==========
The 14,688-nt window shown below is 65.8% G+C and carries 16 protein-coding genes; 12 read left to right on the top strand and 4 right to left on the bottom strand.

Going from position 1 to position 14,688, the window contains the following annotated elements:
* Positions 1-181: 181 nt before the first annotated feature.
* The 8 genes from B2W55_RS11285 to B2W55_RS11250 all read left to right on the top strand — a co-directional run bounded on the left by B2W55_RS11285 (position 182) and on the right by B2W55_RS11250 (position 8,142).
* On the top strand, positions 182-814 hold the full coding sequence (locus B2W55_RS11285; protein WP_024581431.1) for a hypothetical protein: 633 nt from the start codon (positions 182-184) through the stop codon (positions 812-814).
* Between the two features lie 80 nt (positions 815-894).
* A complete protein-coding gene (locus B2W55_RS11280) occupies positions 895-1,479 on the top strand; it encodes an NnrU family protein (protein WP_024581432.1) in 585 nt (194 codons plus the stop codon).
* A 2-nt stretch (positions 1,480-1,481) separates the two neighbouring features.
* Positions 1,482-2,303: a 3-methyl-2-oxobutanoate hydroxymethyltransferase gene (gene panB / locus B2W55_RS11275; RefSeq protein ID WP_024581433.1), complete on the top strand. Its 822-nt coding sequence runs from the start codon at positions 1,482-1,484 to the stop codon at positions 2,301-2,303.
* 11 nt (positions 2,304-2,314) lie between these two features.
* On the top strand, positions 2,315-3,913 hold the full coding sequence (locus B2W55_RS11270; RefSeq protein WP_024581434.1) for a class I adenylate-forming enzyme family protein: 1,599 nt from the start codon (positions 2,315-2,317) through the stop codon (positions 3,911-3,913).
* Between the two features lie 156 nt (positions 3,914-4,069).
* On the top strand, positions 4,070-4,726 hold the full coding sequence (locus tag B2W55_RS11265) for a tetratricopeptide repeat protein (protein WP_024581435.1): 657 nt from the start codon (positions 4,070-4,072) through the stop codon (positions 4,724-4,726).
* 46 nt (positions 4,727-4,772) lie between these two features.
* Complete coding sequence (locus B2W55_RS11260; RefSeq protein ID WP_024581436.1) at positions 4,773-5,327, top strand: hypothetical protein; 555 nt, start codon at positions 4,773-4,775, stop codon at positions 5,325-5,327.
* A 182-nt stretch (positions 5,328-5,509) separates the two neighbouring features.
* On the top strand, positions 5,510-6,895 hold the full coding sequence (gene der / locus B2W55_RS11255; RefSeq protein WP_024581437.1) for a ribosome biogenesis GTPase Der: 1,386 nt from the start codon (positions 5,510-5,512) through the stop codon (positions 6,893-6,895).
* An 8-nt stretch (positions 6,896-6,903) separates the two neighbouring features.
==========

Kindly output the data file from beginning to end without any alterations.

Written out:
The 14,688-nt window shown below is 65.8% G+C and carries 16 protein-coding genes; 12 read left to right on the top strand and 4 right to left on the bottom strand.

Going from position 1 to position 14,688, the window contains the following annotated elements:
* Positions 1-181: 181 nt before the first annotated feature.
* The 8 genes from B2W55_RS11285 to B2W55_RS11250 all read left to right on the top strand — a co-directional run bounded on the left by B2W55_RS11285 (position 182) and on the right by B2W55_RS11250 (position 8,142).
* On the top strand, positions 182-814 hold the full coding sequence (locus B2W55_RS11285; protein WP_024581431.1) for a hypothetical protein: 633 nt from the start codon (positions 182-184) through the stop codon (positions 812-814).
* Between the two features lie 80 nt (positions 815-894).
* A complete protein-coding gene (locus B2W55_RS11280) occupies positions 895-1,479 on the top strand; it encodes an NnrU family protein (protein WP_024581432.1) in 585 nt (194 codons plus the stop codon).
* A 2-nt stretch (positions 1,480-1,481) separates the two neighbouring features.
* Positions 1,482-2,303: a 3-methyl-2-oxobutanoate hydroxymethyltransferase gene (gene panB / locus B2W55_RS11275; RefSeq protein ID WP_024581433.1), complete on the top strand. Its 822-nt coding sequence runs from the start codon at positions 1,482-1,484 to the stop codon at positions 2,301-2,303.
* 11 nt (positions 2,304-2,314) lie between these two features.
* On the top strand, positions 2,315-3,913 hold the full coding sequence (locus B2W55_RS11270; RefSeq protein WP_024581434.1) for a class I adenylate-forming enzyme family protein: 1,599 nt from the start codon (positions 2,315-2,317) through the stop codon (positions 3,911-3,913).
* Between the two features lie 156 nt (positions 3,914-4,069).
* On the top strand, positions 4,070-4,726 hold the full coding sequence (locus tag B2W55_RS11265) for a tetratricopeptide repeat protein (protein WP_024581435.1): 657 nt from the start codon (positions 4,070-4,072) through the stop codon (positions 4,724-4,726).
* 46 nt (positions 4,727-4,772) lie between these two features.
* Complete coding sequence (locus B2W55_RS11260; RefSeq protein ID WP_024581436.1) at positions 4,773-5,327, top strand: hypothetical protein; 555 nt, start codon at positions 4,773-4,775, stop codon at positions 5,325-5,327.
* A 182-nt stretch (positions 5,328-5,509) separates the two neighbouring features.
* On the top strand, positions 5,510-6,895 hold the full coding sequence (gene der / locus B2W55_RS11255; RefSeq protein WP_024581437.1) for a ribosome biogenesis GTPase Der: 1,386 nt from the start codon (positions 5,510-5,512) through the stop codon (positions 6,893-6,895).
* An 8-nt stretch (positions 6,896-6,903) separates the two neighbouring features.